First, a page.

A federal court in New Jersey granted summary judgment to a manufacturer who terminated its distributor for widespread fraud. Mall Chevrolet, Inc. v. General Motors, LLC, 2021 WL 426193 (D.N.J. Feb. 8, 2021). Mall Chevrolet has operated a Chevrolet dealership since 1986 and, as part of that business, performed fleet warranty repairs. General Motors established the standards and procedures for the warranty repairs to be performed by Mall, as well as the reimbursement procedure. In May 2017, GM’s review of Mall’s warranty reimbursement claims uncovered $672,176.59 in unsubstantiated warranty claims. GM terminated Mall after the dealer was unable to produce documentation to back up these claims. Mall responded by suing GM for unlawful termination under the New Jersey Franchise Practices Act (NJFPA), adding claims that GM imposed unreasonable standards of performance and that its audit was a breach of the covenant of good faith and fair dealing. Mall also challenged the chargebacks GM processed following its review to recoup the amounts it paid Mall for the fraudulent warranty claims and asserted that GM owed Mall payment for other repairs. The parties cross-moved for summary judgment, primarily concerning the wrongfulness of the termination and the evidentiary basis for Mall’s damages claims.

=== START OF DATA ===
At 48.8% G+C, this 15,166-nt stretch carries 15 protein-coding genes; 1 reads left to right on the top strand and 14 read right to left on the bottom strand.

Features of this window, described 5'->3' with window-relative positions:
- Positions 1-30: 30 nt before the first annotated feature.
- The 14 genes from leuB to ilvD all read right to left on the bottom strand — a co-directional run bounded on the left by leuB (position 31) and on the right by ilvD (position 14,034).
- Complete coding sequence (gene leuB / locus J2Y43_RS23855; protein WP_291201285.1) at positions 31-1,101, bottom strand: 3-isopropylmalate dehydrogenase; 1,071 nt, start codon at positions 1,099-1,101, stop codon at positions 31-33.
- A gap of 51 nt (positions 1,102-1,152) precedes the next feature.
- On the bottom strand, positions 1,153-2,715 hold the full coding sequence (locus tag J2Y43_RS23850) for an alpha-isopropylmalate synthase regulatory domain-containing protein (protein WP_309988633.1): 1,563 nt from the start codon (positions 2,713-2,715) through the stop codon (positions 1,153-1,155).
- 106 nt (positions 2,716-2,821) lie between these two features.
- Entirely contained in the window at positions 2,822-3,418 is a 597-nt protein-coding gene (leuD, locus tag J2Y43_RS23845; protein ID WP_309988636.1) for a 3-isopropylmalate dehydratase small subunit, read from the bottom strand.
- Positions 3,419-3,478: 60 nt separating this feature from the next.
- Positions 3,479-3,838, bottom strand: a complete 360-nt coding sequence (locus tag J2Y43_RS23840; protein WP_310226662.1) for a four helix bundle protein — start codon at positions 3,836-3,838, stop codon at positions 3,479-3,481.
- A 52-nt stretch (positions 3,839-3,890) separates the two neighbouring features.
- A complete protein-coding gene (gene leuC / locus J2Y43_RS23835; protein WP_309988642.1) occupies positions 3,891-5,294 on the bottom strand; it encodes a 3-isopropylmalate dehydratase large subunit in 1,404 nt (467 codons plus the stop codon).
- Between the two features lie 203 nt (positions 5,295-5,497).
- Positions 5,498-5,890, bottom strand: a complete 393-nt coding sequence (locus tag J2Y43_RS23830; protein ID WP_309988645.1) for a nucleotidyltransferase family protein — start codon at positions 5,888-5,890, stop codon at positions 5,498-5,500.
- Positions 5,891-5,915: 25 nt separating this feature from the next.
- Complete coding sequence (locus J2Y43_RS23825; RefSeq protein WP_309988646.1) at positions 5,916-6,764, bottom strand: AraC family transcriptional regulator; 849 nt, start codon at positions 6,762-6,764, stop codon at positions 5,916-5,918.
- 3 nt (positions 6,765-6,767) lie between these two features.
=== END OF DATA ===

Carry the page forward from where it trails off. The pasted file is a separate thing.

The court granted GM summary judgment regarding each of these issues. It held that, even if there were small factual disputes about individual repair claims, there was no real dispute that Mall had submitted a significant number of fraudulent requests for warranty reimbursement. The court rejected Mall’s arguments that the NJFPA requires that the franchisee’s conduct be intentional and knowing or involve the franchisee’s principal before termination can be justified. It also rejected Mall’s argument that GM could only justify its termination with the evidence it possessed at the time of termination. The court also granted GM summary judgment on Mall’s claims for damages due to lack of evidence. The court excluded Mall’s only evidence supporting compensatory damages, an affidavit from its principal that Mall attached to its opposition to GM’s summary judgment motion. Since the NJFPA only permits punitive damages if compensatory damages are proven, this disposed of all of Mall’s damages claims and essentially all of its complaint, excepting only its claim for a declaration that GM’s chargebacks violate the NJFPA, which was allowed to proceed to a non-jury trial.
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